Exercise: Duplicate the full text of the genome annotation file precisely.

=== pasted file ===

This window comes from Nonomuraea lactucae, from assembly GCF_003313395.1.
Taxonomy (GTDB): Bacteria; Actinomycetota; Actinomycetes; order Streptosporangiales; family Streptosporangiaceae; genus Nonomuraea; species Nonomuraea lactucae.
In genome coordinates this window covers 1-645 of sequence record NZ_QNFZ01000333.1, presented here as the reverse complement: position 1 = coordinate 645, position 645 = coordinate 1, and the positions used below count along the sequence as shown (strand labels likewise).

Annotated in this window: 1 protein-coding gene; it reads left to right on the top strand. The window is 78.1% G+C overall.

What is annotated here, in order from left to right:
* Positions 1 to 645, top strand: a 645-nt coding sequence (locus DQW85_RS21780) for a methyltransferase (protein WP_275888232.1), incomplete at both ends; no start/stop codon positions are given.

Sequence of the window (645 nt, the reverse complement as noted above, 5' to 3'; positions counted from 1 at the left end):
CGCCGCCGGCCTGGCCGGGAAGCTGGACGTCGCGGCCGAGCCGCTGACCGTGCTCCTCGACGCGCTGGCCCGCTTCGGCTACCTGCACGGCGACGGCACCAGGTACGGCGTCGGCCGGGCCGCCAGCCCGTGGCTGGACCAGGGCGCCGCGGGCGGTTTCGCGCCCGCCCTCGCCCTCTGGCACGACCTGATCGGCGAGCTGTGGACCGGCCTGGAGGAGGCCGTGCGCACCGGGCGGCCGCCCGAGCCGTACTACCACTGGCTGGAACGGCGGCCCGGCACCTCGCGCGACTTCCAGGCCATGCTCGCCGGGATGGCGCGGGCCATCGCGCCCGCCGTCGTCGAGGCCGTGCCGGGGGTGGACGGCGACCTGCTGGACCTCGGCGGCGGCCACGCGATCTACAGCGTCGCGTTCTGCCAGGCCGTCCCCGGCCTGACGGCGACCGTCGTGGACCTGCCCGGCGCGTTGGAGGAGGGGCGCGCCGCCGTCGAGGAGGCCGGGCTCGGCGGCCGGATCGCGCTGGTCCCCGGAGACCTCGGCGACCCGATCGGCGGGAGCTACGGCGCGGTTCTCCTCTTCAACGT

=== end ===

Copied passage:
This window comes from Nonomuraea lactucae, from assembly GCF_003313395.1.
Taxonomy (GTDB): Bacteria; Actinomycetota; Actinomycetes; order Streptosporangiales; family Streptosporangiaceae; genus Nonomuraea; species Nonomuraea lactucae.
In genome coordinates this window covers 1-645 of sequence record NZ_QNFZ01000333.1, presented here as the reverse complement: position 1 = coordinate 645, position 645 = coordinate 1, and the positions used below count along the sequence as shown (strand labels likewise).

Annotated in this window: 1 protein-coding gene; it reads left to right on the top strand. The window is 78.1% G+C overall.

What is annotated here, in order from left to right:
* Positions 1 to 645, top strand: a 645-nt coding sequence (locus DQW85_RS21780) for a methyltransferase (protein WP_275888232.1), incomplete at both ends; no start/stop codon positions are given.

Sequence of the window (645 nt, the reverse complement as noted above, 5' to 3'; positions counted from 1 at the left end):
CGCCGCCGGCCTGGCCGGGAAGCTGGACGTCGCGGCCGAGCCGCTGACCGTGCTCCTCGACGCGCTGGCCCGCTTCGGCTACCTGCACGGCGACGGCACCAGGTACGGCGTCGGCCGGGCCGCCAGCCCGTGGCTGGACCAGGGCGCCGCGGGCGGTTTCGCGCCCGCCCTCGCCCTCTGGCACGACCTGATCGGCGAGCTGTGGACCGGCCTGGAGGAGGCCGTGCGCACCGGGCGGCCGCCCGAGCCGTACTACCACTGGCTGGAACGGCGGCCCGGCACCTCGCGCGACTTCCAGGCCATGCTCGCCGGGATGGCGCGGGCCATCGCGCCCGCCGTCGTCGAGGCCGTGCCGGGGGTGGACGGCGACCTGCTGGACCTCGGCGGCGGCCACGCGATCTACAGCGTCGCGTTCTGCCAGGCCGTCCCCGGCCTGACGGCGACCGTCGTGGACCTGCCCGGCGCGTTGGAGGAGGGGCGCGCCGCCGTCGAGGAGGCCGGGCTCGGCGGCCGGATCGCGCTGGTCCCCGGAGACCTCGGCGACCCGATCGGCGGGAGCTACGGCGCGGTTCTCCTCTTCAACGT